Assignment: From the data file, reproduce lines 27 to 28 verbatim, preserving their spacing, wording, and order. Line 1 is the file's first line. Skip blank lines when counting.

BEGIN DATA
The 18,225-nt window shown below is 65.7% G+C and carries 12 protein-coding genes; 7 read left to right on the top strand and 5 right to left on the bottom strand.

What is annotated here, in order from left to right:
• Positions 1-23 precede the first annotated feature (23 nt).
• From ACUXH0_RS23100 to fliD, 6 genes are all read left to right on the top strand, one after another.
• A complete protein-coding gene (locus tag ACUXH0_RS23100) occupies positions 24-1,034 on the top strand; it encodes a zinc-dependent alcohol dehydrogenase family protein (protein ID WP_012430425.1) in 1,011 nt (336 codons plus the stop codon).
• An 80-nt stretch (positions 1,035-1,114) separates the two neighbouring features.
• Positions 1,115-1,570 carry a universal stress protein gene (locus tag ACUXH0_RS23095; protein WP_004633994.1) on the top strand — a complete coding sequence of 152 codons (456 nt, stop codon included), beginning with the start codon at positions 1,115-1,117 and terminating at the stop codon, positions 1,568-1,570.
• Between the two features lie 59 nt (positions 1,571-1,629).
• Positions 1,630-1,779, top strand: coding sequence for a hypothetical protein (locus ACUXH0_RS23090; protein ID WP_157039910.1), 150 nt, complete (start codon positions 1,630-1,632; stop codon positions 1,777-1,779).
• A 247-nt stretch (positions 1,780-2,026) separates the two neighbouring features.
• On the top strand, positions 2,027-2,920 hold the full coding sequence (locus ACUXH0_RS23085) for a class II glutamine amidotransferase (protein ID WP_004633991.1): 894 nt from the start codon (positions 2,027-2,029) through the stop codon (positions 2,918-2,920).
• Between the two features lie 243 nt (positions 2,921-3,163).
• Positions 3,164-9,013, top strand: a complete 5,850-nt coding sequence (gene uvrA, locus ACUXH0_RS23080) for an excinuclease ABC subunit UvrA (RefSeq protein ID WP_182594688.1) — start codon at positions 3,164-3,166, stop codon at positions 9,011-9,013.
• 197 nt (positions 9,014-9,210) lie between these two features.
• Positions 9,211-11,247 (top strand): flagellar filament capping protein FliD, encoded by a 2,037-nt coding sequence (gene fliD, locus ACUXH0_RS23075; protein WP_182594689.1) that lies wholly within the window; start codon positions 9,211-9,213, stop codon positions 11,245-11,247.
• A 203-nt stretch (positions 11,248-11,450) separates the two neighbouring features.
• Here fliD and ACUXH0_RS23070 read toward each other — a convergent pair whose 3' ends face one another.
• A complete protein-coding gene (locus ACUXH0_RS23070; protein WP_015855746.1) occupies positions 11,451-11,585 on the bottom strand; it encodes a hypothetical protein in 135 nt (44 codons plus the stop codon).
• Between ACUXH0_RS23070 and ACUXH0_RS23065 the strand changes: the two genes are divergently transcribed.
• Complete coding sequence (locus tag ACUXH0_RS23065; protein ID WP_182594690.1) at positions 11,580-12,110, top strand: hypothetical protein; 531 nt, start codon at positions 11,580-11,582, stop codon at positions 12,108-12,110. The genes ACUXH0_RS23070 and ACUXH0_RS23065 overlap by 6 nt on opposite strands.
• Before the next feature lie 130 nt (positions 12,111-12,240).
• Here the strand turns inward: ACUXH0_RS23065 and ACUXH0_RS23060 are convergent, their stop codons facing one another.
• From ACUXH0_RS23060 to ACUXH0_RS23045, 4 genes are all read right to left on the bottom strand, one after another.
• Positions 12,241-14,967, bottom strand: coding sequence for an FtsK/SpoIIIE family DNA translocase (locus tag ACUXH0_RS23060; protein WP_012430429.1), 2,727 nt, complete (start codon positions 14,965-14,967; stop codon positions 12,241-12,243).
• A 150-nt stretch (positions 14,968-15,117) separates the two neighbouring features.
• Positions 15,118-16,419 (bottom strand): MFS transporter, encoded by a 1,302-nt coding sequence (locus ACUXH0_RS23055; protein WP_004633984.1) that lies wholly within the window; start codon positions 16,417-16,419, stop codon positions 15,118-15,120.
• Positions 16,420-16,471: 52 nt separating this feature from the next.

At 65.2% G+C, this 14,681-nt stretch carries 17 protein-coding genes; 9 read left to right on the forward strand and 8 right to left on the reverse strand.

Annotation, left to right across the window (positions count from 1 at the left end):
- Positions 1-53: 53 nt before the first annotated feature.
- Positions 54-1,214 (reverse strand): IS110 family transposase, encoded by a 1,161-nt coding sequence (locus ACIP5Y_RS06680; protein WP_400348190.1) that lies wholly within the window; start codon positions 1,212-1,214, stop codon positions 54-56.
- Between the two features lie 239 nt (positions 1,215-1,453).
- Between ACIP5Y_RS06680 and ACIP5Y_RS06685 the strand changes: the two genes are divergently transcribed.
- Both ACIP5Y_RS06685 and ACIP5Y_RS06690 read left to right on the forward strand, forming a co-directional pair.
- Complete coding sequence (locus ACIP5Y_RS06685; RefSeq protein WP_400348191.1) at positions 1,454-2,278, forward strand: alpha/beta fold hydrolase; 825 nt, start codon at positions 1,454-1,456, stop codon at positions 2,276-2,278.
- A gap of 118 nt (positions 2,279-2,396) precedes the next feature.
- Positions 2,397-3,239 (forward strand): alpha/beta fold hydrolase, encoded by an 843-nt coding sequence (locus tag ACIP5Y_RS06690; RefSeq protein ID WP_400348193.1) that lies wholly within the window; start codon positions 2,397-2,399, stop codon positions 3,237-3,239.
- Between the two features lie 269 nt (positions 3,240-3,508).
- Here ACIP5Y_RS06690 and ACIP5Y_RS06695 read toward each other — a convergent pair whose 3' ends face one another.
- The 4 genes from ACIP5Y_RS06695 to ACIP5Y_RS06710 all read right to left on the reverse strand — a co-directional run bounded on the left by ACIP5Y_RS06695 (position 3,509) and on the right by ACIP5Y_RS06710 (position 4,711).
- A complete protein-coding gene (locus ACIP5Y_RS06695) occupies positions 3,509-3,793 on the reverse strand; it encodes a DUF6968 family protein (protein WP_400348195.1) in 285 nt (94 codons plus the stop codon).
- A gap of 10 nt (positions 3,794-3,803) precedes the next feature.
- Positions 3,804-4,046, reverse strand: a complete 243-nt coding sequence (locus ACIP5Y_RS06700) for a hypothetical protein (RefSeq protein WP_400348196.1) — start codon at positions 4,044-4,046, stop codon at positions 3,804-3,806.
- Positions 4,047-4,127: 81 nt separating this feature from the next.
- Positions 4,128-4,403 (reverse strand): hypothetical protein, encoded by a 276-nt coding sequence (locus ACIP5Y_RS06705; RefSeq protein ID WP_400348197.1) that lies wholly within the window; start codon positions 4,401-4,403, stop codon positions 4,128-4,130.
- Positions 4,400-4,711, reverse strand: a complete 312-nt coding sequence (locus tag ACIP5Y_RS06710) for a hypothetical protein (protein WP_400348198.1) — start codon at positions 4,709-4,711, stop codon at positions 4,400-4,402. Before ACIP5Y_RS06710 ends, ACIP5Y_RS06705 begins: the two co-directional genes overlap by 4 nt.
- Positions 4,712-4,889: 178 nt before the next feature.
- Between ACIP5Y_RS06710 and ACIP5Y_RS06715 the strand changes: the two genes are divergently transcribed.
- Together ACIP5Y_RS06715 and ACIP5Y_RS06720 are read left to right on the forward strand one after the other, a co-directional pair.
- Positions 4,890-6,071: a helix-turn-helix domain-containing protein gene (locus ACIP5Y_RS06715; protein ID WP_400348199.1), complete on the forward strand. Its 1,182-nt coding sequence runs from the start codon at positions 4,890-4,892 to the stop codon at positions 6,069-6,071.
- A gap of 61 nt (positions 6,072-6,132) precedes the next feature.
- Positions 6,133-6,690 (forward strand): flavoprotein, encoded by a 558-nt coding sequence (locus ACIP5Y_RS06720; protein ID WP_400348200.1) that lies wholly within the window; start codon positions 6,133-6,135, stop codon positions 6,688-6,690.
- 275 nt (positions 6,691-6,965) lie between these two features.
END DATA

• Positions 16,420-16,471: 52 nt separating this feature from the next.

At 65.2% G+C, this 14,681-nt stretch carries 17 protein-coding genes; 9 read left to right on the forward strand and 8 right to left on the reverse strand.